Fairness in sport is not just about assigning the top prizes to the worthiest competitors. It is also about the way the prize structure itself is organised. For many sporting competitions, although it may be acceptable for winners to receive more than losers, it can seem unfair for winners to take everything and for losers to get nothing. Yet this insight leaves unanswered some difficult questions about what stakes fairness requires and which principles of stakes fairness are appropriate for particular competitions. In this article I specify a range of different principles of stakes fairness (ten in total) that could regulate sporting competitions. I also put forward a theoretical method for pairing up appropriate principles of stakes fairness with given sporting competitions. Specifically, I argue that the underlying rationales for holding sporting competitions can provide useful guides for identifying appropriate principles of stakes fairness. I then seek to clarify and work through some of the implications of this method for a sample of real world controversies over sporting prize structures. I also attempt to refine the method in response to two possible objections from indeterminacy and relativism. Finally, I compare and contrast my conclusions with more general philosophical debates about justice.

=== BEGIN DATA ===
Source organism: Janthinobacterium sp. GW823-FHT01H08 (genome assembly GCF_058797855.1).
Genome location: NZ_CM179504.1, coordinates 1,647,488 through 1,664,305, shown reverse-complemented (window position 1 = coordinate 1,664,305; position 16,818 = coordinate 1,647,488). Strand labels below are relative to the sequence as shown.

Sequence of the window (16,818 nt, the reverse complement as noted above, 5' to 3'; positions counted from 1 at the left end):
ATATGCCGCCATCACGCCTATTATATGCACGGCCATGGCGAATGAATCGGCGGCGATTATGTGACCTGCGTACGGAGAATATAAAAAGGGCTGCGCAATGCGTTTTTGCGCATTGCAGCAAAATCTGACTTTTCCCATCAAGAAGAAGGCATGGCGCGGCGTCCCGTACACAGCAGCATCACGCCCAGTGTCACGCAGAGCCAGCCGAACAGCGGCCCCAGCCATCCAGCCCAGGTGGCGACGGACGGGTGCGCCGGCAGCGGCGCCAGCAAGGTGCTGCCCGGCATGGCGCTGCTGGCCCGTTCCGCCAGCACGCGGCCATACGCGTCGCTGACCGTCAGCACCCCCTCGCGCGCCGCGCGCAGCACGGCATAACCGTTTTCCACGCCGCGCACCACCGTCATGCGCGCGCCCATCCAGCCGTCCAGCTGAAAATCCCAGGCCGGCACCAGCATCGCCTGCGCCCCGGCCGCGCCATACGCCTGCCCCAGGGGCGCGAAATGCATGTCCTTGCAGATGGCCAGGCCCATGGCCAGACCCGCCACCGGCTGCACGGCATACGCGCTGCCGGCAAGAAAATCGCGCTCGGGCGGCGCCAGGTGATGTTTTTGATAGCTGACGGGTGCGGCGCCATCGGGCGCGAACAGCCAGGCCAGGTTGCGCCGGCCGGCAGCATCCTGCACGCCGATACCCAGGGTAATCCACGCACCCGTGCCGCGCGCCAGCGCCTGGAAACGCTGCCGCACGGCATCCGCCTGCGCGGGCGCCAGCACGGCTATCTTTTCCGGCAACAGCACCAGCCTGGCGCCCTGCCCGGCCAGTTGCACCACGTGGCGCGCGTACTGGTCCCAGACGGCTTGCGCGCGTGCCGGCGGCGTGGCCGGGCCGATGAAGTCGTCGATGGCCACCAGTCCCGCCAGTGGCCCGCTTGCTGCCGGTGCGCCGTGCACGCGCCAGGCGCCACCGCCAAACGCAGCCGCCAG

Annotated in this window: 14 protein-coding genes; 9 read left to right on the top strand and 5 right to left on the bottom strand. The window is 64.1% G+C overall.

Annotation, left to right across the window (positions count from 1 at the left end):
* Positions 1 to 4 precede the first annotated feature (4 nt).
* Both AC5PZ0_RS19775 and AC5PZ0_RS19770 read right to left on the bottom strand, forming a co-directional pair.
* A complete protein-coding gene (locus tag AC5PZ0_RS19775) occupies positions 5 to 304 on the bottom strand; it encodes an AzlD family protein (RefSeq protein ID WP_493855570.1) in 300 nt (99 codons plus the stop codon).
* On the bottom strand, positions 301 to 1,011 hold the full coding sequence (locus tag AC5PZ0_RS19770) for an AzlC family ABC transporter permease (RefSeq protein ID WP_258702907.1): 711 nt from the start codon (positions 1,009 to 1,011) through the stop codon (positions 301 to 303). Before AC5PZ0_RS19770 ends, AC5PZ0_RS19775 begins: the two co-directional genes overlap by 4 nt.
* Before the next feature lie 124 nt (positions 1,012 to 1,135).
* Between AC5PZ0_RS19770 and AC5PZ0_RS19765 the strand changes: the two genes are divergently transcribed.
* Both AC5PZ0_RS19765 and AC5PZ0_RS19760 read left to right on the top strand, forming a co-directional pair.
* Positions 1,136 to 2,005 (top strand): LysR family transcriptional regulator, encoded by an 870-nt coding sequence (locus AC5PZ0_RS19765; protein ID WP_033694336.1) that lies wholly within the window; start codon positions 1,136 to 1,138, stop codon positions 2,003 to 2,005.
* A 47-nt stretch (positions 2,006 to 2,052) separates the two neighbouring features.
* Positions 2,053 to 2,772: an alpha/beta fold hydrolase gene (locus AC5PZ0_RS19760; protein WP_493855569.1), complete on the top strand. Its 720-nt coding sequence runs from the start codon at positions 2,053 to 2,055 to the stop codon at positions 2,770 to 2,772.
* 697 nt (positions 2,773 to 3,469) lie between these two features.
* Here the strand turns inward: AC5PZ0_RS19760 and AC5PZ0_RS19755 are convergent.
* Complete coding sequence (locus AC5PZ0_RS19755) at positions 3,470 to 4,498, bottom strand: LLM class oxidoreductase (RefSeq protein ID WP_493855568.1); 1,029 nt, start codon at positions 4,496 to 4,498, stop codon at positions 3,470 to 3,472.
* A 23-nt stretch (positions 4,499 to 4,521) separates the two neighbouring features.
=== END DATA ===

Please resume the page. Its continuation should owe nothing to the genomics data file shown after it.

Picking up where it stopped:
- distributive justice
- stakes fairness
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